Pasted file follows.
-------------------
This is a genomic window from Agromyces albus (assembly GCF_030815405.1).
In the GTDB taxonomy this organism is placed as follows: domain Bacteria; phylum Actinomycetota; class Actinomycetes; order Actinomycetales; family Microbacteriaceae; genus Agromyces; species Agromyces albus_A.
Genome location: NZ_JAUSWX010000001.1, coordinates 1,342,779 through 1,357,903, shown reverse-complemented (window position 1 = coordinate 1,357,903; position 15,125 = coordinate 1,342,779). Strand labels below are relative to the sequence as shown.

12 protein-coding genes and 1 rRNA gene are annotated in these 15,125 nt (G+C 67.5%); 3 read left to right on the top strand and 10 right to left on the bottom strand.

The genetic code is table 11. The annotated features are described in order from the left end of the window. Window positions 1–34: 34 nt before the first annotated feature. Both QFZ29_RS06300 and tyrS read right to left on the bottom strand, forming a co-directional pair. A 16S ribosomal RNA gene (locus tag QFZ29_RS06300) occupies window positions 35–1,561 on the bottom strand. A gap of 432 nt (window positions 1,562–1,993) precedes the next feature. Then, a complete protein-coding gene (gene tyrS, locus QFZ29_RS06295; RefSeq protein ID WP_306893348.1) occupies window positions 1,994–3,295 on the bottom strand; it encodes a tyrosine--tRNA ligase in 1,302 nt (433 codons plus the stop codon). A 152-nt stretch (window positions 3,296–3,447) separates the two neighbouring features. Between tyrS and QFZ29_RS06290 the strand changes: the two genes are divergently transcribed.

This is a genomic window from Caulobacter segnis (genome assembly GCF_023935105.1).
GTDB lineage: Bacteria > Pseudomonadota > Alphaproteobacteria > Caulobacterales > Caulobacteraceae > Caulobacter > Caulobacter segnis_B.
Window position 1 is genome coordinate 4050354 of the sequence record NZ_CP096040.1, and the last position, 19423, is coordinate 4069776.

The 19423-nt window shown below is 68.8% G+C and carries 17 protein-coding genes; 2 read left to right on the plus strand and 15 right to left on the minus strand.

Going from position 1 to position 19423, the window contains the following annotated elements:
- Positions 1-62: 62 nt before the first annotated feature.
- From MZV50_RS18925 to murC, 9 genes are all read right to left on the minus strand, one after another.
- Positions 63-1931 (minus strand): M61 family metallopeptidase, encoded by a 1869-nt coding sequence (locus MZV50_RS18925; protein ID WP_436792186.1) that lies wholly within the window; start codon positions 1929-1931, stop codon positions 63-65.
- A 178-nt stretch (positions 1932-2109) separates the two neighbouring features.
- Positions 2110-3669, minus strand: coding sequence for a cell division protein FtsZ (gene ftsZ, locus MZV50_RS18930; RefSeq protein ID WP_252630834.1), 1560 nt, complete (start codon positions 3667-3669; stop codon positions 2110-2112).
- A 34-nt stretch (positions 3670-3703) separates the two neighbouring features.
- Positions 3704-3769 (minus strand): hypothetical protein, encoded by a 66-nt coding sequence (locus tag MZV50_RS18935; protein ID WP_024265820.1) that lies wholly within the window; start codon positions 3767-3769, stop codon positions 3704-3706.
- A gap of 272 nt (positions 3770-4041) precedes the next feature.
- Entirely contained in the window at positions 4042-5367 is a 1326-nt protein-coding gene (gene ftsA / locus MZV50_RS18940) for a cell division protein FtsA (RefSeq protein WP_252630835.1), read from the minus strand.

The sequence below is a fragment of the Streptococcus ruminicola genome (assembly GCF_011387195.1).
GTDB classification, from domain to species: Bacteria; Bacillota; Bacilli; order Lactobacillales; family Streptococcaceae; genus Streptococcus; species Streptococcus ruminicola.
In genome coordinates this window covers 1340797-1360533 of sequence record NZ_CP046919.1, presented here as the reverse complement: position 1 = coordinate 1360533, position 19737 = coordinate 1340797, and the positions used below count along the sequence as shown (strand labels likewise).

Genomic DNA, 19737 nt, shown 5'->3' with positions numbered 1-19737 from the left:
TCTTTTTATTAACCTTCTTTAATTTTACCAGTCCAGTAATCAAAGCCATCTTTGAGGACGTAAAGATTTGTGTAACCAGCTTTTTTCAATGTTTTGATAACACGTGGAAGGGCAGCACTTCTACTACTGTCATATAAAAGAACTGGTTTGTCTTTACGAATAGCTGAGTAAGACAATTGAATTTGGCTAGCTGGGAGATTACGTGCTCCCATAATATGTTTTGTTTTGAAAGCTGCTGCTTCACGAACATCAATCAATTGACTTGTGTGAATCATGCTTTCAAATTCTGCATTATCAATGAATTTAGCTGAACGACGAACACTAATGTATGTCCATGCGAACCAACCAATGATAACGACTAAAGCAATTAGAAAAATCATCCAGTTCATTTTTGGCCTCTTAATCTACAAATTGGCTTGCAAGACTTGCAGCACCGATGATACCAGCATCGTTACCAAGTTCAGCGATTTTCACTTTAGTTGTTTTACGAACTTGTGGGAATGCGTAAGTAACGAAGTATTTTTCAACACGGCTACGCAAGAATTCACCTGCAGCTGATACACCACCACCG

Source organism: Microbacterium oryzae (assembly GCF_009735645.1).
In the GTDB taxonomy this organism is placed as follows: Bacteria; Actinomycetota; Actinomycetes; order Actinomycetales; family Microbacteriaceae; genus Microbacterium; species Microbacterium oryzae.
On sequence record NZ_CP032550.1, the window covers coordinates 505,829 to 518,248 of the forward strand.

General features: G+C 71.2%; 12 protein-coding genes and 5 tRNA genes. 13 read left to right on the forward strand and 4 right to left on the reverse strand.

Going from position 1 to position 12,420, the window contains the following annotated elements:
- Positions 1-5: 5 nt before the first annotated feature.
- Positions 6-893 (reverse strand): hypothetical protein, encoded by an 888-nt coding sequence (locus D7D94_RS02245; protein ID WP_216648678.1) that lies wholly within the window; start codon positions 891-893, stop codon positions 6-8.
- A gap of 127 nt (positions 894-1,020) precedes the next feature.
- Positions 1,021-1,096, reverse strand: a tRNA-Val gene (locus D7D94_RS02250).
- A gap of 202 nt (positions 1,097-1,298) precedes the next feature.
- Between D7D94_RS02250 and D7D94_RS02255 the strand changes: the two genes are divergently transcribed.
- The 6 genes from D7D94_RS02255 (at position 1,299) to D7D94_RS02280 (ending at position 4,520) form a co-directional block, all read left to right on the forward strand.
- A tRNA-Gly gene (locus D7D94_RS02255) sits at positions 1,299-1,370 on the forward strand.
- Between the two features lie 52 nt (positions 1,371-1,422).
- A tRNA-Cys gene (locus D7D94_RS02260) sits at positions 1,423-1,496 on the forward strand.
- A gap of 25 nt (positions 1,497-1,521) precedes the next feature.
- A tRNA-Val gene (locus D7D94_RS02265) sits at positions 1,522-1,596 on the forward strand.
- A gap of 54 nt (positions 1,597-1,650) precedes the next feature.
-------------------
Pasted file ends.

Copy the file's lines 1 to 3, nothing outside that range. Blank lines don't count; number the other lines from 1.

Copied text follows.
This is a genomic window from Agromyces albus (assembly GCF_030815405.1).
In the GTDB taxonomy this organism is placed as follows: domain Bacteria; phylum Actinomycetota; class Actinomycetes; order Actinomycetales; family Microbacteriaceae; genus Agromyces; species Agromyces albus_A.
Genome location: NZ_JAUSWX010000001.1, coordinates 1,342,779 through 1,357,903, shown reverse-complemented (window position 1 = coordinate 1,357,903; position 15,125 = coordinate 1,342,779). Strand labels below are relative to the sequence as shown.